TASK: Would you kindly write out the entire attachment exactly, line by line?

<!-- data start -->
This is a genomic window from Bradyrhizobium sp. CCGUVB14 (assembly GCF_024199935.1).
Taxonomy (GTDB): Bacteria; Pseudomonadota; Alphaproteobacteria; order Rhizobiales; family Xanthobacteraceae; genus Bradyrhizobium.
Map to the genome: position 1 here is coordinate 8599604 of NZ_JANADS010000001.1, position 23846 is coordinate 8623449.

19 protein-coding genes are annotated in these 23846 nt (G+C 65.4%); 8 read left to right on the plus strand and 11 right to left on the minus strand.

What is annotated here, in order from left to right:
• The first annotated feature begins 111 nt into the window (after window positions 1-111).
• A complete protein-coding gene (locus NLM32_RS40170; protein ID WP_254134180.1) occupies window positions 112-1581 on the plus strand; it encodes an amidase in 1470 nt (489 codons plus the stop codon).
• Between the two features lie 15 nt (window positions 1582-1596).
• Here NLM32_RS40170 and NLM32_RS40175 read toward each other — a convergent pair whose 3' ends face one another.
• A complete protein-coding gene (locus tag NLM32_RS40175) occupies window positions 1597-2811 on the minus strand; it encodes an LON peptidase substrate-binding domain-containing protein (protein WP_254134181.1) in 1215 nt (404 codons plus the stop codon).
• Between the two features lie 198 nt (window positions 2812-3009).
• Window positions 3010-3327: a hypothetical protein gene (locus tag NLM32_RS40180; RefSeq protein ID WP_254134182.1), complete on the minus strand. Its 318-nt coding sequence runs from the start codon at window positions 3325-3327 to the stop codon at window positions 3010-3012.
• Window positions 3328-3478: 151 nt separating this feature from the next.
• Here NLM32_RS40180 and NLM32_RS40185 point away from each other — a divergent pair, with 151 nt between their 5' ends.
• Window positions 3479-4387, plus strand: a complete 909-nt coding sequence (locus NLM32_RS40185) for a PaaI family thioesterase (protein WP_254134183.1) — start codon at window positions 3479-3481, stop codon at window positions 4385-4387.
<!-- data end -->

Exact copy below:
This is a genomic window from Bradyrhizobium sp. CCGUVB14 (assembly GCF_024199935.1).
Taxonomy (GTDB): Bacteria; Pseudomonadota; Alphaproteobacteria; order Rhizobiales; family Xanthobacteraceae; genus Bradyrhizobium.
Map to the genome: position 1 here is coordinate 8599604 of NZ_JANADS010000001.1, position 23846 is coordinate 8623449.

19 protein-coding genes are annotated in these 23846 nt (G+C 65.4%); 8 read left to right on the plus strand and 11 right to left on the minus strand.

What is annotated here, in order from left to right:
• The first annotated feature begins 111 nt into the window (after window positions 1-111).
• A complete protein-coding gene (locus NLM32_RS40170; protein ID WP_254134180.1) occupies window positions 112-1581 on the plus strand; it encodes an amidase in 1470 nt (489 codons plus the stop codon).
• Between the two features lie 15 nt (window positions 1582-1596).
• Here NLM32_RS40170 and NLM32_RS40175 read toward each other — a convergent pair whose 3' ends face one another.
• A complete protein-coding gene (locus tag NLM32_RS40175) occupies window positions 1597-2811 on the minus strand; it encodes an LON peptidase substrate-binding domain-containing protein (protein WP_254134181.1) in 1215 nt (404 codons plus the stop codon).
• Between the two features lie 198 nt (window positions 2812-3009).
• Window positions 3010-3327: a hypothetical protein gene (locus tag NLM32_RS40180; RefSeq protein ID WP_254134182.1), complete on the minus strand. Its 318-nt coding sequence runs from the start codon at window positions 3325-3327 to the stop codon at window positions 3010-3012.
• Window positions 3328-3478: 151 nt separating this feature from the next.
• Here NLM32_RS40180 and NLM32_RS40185 point away from each other — a divergent pair, with 151 nt between their 5' ends.
• Window positions 3479-4387, plus strand: a complete 909-nt coding sequence (locus NLM32_RS40185) for a PaaI family thioesterase (protein WP_254134183.1) — start codon at window positions 3479-3481, stop codon at window positions 4385-4387.